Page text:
Days later, President Trump appeared on an exclusive episode of Nightly News with anchor Lester Holt. There, athwart Holt and a captivated American audience, Trump admitted what some suspected, but none expected to be said. Quite explicitly, Trump said that it wasn’t because of the Clinton e-mails that Comey was fired, but rather because of his own personal vendetta. He was upset by the fact that Comey still wouldn’t exculpate him publicly. And as such, with the snap of a finger, Comey was gone—but the problems for Trump were just beginning. After having admitted his real reason, Trump made immediately clear that Rosenstein’s letter was little more than a ruse. At that very moment, the Trump-Russia Rubicon was crossed. On his chest he painted a red target and on his shoulders he cleared space for what surely will turn into an ongoing investigation.
Democrats could hardly contain their zeal. In this unexpected turn of events, the possibility of impeachment seemed nearer now than ever. They joined in a chorus clamoring for “obstruction of justice”, which in time, may prove to be the case. But it should be kept in mind that at this time, there is no conclusive evidence of Trump’s collusion with Russia. This new turn of events simply fans more smoke, with a fire that’s yet to be seen.
But with Trump’s next snafu, the fire grew. Immediately after Comey’s firing, Trump continued as scheduled with a pre-arranged meeting (reportedly at Vladimir Putin’s urging) with Sergei Lavrov and Sergey Kislyak—two of Moscow’s most important emissaries. At the White House, the two joined Trump for what was supposed to be little more than a stately, convivial klatch. As it turns out, because of a dumbfounding lack of discretion, the meeting became an unexpected information cache. Flanked by the visiting Russians, Trump looked uncharacteristically chipper. We know this only via Russian media—as they alone were permitted access to the meeting. American photographers were excluded and kept outside. If one is seeking to convince a nation that he is not “in-bed” with the Russians, closing the blinds to a curious nation was not the way to do it. Additionally, some intelligence officials, of a more paranoiac persuasion, think that the Russians might’ve bugged the Oval Office. It certainly wouldn’t be beyond the reach of Russia’s incessant schemes.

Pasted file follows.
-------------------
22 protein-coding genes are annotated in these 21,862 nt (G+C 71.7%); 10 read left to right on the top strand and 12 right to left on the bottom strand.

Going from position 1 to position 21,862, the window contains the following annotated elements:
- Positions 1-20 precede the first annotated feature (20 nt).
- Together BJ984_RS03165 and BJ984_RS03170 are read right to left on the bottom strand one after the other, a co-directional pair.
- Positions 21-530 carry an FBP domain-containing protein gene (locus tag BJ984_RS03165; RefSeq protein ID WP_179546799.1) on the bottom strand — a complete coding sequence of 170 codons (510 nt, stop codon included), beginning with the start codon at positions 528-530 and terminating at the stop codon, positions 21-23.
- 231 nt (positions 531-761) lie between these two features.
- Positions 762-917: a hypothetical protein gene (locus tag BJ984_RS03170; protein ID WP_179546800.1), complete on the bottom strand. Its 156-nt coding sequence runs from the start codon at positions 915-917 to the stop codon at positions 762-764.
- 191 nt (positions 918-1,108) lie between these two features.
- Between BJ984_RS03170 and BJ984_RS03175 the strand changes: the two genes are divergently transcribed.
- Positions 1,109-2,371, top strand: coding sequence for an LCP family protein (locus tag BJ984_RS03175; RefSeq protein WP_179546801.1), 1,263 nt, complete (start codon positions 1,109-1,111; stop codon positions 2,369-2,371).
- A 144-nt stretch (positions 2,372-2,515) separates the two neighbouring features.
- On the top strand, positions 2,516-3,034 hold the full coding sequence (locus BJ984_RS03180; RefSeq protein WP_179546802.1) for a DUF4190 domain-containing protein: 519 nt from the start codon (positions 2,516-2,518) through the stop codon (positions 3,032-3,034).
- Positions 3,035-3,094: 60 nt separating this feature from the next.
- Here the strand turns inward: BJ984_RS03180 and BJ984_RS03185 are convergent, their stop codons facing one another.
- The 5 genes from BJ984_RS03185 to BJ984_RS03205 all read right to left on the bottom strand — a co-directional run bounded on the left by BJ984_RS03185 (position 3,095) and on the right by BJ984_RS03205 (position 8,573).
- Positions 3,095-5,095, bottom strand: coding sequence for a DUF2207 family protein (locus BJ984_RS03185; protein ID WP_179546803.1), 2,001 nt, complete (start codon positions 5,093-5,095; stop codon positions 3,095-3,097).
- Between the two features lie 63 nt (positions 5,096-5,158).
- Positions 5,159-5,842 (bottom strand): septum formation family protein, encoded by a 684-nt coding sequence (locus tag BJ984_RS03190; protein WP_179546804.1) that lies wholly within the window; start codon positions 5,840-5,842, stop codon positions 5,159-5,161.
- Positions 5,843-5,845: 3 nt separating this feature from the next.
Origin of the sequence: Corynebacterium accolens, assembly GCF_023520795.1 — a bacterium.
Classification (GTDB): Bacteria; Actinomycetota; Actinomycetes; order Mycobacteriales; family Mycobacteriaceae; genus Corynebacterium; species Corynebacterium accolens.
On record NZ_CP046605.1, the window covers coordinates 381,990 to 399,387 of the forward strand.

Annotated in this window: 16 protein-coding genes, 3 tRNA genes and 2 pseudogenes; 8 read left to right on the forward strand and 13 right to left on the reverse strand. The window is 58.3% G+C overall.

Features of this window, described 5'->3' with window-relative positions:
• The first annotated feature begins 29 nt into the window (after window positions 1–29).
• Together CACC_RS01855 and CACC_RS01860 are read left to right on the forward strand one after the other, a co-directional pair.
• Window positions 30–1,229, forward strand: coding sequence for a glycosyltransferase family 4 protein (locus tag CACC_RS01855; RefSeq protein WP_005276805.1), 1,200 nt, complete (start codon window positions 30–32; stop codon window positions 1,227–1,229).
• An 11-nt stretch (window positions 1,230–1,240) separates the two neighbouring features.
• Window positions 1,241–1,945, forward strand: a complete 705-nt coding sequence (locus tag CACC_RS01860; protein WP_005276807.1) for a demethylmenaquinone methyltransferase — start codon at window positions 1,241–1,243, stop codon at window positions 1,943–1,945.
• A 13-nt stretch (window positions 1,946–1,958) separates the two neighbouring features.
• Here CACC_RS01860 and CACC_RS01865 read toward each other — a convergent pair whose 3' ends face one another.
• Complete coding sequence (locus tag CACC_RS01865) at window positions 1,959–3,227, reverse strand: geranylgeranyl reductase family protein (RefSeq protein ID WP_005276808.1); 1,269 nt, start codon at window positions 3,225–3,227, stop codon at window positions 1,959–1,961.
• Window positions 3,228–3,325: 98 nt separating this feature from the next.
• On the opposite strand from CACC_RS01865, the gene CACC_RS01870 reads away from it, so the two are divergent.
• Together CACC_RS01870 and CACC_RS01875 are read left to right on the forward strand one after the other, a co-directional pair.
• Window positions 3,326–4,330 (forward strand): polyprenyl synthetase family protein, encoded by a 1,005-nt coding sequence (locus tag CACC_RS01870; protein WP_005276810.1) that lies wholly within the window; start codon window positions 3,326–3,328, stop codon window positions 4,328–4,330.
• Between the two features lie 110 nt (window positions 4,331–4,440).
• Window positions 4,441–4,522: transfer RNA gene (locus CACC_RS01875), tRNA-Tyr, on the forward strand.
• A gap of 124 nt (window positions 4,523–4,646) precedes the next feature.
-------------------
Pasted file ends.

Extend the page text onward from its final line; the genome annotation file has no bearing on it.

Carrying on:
I mentioned an information cache. America, unfortunately, was on the giving rather than receiving end of it. Without much prompting, it seems, President Trump revealed the identity of an Israeli informant the Pentagon uses in its fight against ISIS in the Middle East. He openly divulged the identity of a man whose inconspicuousness is his greatest, and at times, only asset. One can’t assume that the Russians would put this information to ill-use, but in revealing it, Trump jeopardized Israel’s vital trust. Middle East experts are worried that the robust Israeli military will think twice before sharing privy information with a president with loose lips.
It’s a lot, I know, but it’s all in a week’s time. If this week and this first quarter of Trump’s early presidency have proven nothing else, we’d better ready ourselves for in for an exhausting trek. The pace is set. Stretch, hydrate, and repeat.